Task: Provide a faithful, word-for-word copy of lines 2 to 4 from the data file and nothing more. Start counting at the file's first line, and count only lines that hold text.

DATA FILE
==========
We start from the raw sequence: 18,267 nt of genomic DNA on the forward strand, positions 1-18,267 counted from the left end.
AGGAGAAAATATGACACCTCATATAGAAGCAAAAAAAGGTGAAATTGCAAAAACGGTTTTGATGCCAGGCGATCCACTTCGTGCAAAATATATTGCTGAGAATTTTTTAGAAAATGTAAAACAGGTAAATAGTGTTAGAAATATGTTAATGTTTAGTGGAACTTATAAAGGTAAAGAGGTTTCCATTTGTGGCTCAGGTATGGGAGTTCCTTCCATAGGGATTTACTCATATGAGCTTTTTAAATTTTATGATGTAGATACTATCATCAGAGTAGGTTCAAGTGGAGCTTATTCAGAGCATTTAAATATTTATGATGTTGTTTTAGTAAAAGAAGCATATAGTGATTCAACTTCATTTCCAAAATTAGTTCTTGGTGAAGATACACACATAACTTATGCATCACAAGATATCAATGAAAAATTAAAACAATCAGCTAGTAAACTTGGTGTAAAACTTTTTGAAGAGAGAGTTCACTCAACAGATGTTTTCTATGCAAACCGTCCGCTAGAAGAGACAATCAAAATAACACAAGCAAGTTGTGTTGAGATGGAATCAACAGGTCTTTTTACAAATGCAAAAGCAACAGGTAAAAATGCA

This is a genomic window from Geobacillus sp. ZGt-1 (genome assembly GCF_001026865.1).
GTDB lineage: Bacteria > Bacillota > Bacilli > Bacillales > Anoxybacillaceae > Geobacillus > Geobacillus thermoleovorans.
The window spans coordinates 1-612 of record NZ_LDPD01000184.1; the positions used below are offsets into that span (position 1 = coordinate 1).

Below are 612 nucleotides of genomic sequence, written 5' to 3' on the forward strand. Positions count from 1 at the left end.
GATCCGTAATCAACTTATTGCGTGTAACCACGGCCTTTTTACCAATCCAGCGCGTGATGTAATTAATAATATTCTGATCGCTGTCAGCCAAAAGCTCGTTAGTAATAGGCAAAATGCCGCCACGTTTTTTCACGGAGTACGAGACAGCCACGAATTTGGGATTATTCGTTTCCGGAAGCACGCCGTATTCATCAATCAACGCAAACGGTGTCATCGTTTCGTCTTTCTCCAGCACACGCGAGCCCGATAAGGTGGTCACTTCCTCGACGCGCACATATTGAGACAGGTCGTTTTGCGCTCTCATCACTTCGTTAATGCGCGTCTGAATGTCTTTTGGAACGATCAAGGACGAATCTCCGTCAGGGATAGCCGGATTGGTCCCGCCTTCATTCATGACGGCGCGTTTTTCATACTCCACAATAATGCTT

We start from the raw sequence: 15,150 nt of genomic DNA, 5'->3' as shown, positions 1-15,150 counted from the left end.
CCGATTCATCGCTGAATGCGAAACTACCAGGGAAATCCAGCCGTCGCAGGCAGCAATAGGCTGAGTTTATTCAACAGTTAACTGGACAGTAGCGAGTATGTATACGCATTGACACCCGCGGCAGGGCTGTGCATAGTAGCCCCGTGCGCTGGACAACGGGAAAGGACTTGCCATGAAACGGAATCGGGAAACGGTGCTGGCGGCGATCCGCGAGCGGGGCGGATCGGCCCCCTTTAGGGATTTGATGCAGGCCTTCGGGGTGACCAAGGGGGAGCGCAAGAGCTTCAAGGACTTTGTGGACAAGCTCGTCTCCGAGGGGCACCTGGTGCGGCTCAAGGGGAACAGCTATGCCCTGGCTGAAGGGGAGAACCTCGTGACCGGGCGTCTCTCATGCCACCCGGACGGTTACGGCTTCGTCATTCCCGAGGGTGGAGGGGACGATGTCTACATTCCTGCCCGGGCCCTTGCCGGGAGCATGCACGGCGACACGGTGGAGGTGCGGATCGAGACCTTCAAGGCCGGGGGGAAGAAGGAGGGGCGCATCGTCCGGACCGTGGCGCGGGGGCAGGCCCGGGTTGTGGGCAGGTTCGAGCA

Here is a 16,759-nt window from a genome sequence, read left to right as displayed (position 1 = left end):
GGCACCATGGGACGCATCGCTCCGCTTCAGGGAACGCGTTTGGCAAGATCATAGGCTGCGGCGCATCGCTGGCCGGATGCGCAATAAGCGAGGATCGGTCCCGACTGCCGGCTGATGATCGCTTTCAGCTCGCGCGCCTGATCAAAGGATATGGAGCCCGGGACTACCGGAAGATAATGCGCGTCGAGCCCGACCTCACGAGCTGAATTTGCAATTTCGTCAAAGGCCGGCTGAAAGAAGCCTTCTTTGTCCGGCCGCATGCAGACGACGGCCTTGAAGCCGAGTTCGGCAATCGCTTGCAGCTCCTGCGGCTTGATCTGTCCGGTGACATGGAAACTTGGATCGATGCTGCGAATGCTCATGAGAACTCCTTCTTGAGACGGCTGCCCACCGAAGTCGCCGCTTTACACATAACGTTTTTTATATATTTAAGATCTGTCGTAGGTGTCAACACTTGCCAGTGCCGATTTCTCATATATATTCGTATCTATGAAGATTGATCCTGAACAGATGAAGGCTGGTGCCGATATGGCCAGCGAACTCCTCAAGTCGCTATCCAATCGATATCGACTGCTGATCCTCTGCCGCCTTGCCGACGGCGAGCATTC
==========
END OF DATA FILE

AGGAGAAAATATGACACCTCATATAGAAGCAAAAAAAGGTGAAATTGCAAAAACGGTTTTGATGCCAGGCGATCCACTTCGTGCAAAATATATTGCTGAGAATTTTTTAGAAAATGTAAAACAGGTAAATAGTGTTAGAAATATGTTAATGTTTAGTGGAACTTATAAAGGTAAAGAGGTTTCCATTTGTGGCTCAGGTATGGGAGTTCCTTCCATAGGGATTTACTCATATGAGCTTTTTAAATTTTATGATGTAGATACTATCATCAGAGTAGGTTCAAGTGGAGCTTATTCAGAGCATTTAAATATTTATGATGTTGTTTTAGTAAAAGAAGCATATAGTGATTCAACTTCATTTCCAAAATTAGTTCTTGGTGAAGATACACACATAACTTATGCATCACAAGATATCAATGAAAAATTAAAACAATCAGCTAGTAAACTTGGTGTAAAACTTTTTGAAGAGAGAGTTCACTCAACAGATGTTTTCTATGCAAACCGTCCGCTAGAAGAGACAATCAAAATAACACAAGCAAGTTGTGTTGAGATGGAATCAACAGGTCTTTTTACAAATGCAAAAGCAACAGGTAAAAATGCA

This is a genomic window from Geobacillus sp. ZGt-1 (genome assembly GCF_001026865.1).
GTDB lineage: Bacteria > Bacillota > Bacilli > Bacillales > Anoxybacillaceae > Geobacillus > Geobacillus thermoleovorans.